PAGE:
22nd February 2018
Established 1872. Online since 1996.

Yell windfarm ‘two years from generating power’

20 comments, , by , in News

A community-owned windfarm in Yell is just two years from generating green energy now the isle has been promised a grid connection.

The offer by Scottish and Southern Energy paves the way for the Yell Development Council to build five 900 killowatt turbines at a site between Basta Voe and Gloup.

Once the turbines are paid for the body will sell up to £1.3 million-worth of electricity per annum to the National Grid through SSE’s NINES “smart grid” project, it was claimed today.

The move will give the isle a 4.5 megawatt windfarm similar in size to the development at Burradale, but with a marginally bigger output.

Also planned for development this year is the world’s first community tidal-generator.

Chairman of the development body, Robert Henderson, said the task now would be to procure £6 million from lenders to start laying the road into the site.

“The connection we were offered from Scottish and Southern allows us to connect on to the National Grid in May 2015. We basically have a two-year period to get our finances in place and the project complete.”

He added there was no end to the possibilities for Yell once community projects which could benefit from the money generated are examined.

“We’re all delighted. It is something that has been a major development in this project.”

The news emerged after SSE chairman Ian Marchant gave a talk at the Shetland Museum on a visit ahead of his stepping down from the organisation.

Mr Marchant spoke of his affection for Shetland and said that, during his 10 years as chief executive of SSE, he had visited the isles probably more times than all other Scottish islands put together.

Mr Marchmont added Shetland was well poised to become a key player in renewables.

He said the planned interconnector would enable Shetland to aspire to “zero-carbon” heating and transport. The new power station would also be green and efficient, he said, which would only rely on fossil fuels when the cable link is down.

He also highlighted statistics concerning the generation of electricity in Shetland, past and present. When the original Hydro Board took over in Shetland in 1949, he said there were 1,953 connected customers. Now there are nearly 11,000.

The capacity of the power station at that time was just 2.3 megawatts, which, he said, is less than the output of a single, large turbine.

Power usage increased five-fold between 1971 and 1981, he added.

For more details and reaction to this story, see Friday’s Shetland Times. Send your views to editorial@shetlandtimes.co.uk, or leave a comment on the thread below.

About Ryan Taylor

Ryan Taylor has worked as a reporter since 1995, and has been at The Shetland Times since 2007, covering a wide variety of news topics. Before then he reported for other newspapers in the Highlands, where he was raised, and in Fife, where he began his career with DC Thomson. He also has experience in broadcast journalism with Grampian Television. He has lived in Shetland since 2002, where he harbours an unhealthy interest in old cars and motorbikes.

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20 comments

  1. ian tinkler

    Forgive me for being somewhat cynical, “£1.3 million-worth of electricity per annum”, now who will get this £1.3 million? Landlord , Bank or SSE. Precious little to Shetlanders! Wake up Shetlanders, your future looks like a concrete and steel nightmare, a few crumbs may be thrown at you, but at such a cost. Anyone the courage to answer my question?, who will get this £1.3 million?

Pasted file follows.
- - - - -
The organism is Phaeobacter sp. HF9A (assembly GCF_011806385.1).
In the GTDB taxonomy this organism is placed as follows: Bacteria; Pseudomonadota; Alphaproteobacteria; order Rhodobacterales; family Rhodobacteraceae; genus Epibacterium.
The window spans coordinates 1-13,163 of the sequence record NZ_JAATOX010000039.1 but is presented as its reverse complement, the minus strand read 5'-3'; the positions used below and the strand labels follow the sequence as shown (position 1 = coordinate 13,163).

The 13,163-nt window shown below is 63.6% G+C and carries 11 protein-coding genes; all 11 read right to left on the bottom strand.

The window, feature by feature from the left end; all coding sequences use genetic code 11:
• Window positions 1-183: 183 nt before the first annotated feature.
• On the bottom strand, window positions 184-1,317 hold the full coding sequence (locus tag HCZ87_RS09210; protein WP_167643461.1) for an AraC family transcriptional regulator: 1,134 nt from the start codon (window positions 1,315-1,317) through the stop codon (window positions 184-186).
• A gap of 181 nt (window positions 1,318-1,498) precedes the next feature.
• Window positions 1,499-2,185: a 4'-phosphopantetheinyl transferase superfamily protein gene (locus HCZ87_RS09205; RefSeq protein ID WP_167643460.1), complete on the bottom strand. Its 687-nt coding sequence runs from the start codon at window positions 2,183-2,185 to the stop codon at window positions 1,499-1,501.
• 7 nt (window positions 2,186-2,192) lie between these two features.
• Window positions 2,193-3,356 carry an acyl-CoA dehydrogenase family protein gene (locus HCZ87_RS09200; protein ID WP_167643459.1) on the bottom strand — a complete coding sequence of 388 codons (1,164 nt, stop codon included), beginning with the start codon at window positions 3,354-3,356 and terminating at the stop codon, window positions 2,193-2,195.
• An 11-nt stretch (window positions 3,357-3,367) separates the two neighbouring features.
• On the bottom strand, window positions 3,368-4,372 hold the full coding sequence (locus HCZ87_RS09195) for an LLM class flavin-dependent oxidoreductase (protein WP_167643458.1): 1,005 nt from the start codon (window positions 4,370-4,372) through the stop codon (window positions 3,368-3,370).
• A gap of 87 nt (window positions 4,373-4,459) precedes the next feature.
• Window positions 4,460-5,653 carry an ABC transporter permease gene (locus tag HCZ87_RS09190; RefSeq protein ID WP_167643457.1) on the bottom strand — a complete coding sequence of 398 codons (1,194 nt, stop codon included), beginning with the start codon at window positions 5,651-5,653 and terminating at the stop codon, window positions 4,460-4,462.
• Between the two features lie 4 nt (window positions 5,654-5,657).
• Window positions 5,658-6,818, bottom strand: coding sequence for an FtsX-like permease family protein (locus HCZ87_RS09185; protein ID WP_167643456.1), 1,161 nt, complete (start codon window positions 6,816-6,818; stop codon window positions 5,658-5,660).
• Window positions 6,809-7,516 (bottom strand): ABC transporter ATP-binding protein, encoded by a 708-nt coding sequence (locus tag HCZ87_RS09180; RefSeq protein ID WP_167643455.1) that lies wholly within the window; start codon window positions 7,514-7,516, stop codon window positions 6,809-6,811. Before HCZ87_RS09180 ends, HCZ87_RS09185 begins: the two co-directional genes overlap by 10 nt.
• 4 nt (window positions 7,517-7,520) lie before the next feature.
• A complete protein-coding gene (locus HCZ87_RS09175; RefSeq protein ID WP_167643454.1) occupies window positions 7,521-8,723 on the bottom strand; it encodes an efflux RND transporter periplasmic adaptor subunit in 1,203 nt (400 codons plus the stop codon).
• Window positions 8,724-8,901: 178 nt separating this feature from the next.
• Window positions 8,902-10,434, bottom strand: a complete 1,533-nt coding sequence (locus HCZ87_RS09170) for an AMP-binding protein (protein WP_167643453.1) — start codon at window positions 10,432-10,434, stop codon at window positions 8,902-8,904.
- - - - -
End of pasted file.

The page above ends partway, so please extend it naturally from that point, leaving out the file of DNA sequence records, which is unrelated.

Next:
Reply
  2. I’ve got the courage Mr Tinkler!

    Until the finances are secured I can’t give an accurate figure on how much interest will be paid to banks. However all profits generated by our wind farm will be retained within our community, including rental payments. After any bank loans are repaid this profit will increase and more money will be retained by our community.

    I hope this helps?

    Reply
  3. James Anderson

    Ian – read the article again. Your answer is there in black and white in the third paragraph.

    Once again you make an exceptional fool of yourself in the name of scaremongering and self promotion.

    Reply
  4. ian tinkler

    Colin that is fine, but which member of the community gets what, and in what proportion. Usually The Laid gets the lions share with SSE, whatever is left 5%? Might go on community projects. What sum of money goes to the lesser individual mortals in the community, sweet fanny Adams if previous Scottish community wind farms are your reference point? Now give me an approximate figure, each non landowning member of this community will pocket. My guess is nothing.

    Sorry James, try an honest answer to my questions, this exceptional fool would like you to at least try. If that is within your ability..

    Reply
  5. Gordon Harmer

    Ian if this community project was based on the returns from Scottish community projects it would not do well as you say. That is because wind farms on the mainland generally run at around 32% efficiency. Where as the benchmark for efficiency in Shetland has been set at above 50% at Burradale.

    Reply
  6. ian tinkler

    Gordon, I would totally be happy with this farm and Burradale, if 100% of the profits went directly to the individuals in the community. An even spread, not 90% to the fat cat businessmen, Lairds and assorted Bankers. Community windfarm is a term of obscure dishonesty; I ask again exactly who in the community is having their deep pockets lined?

    Reply
  7. Johan Adamson

    Ian, I would think they have set up a community group which will get all the profits, after they have paid all their costs. I hope the build costs are not too high and the subsidies remain so that this community do benefit. I guess it will be up to the Trustees or committee then what they do with the money. At least it will be spent in Yell and not in Lerwick (when it is country people who will suffer from VE I would guess after the landlords the proceeds will benefit only Lerwick).

    Reply
  8. Linsey Nisbet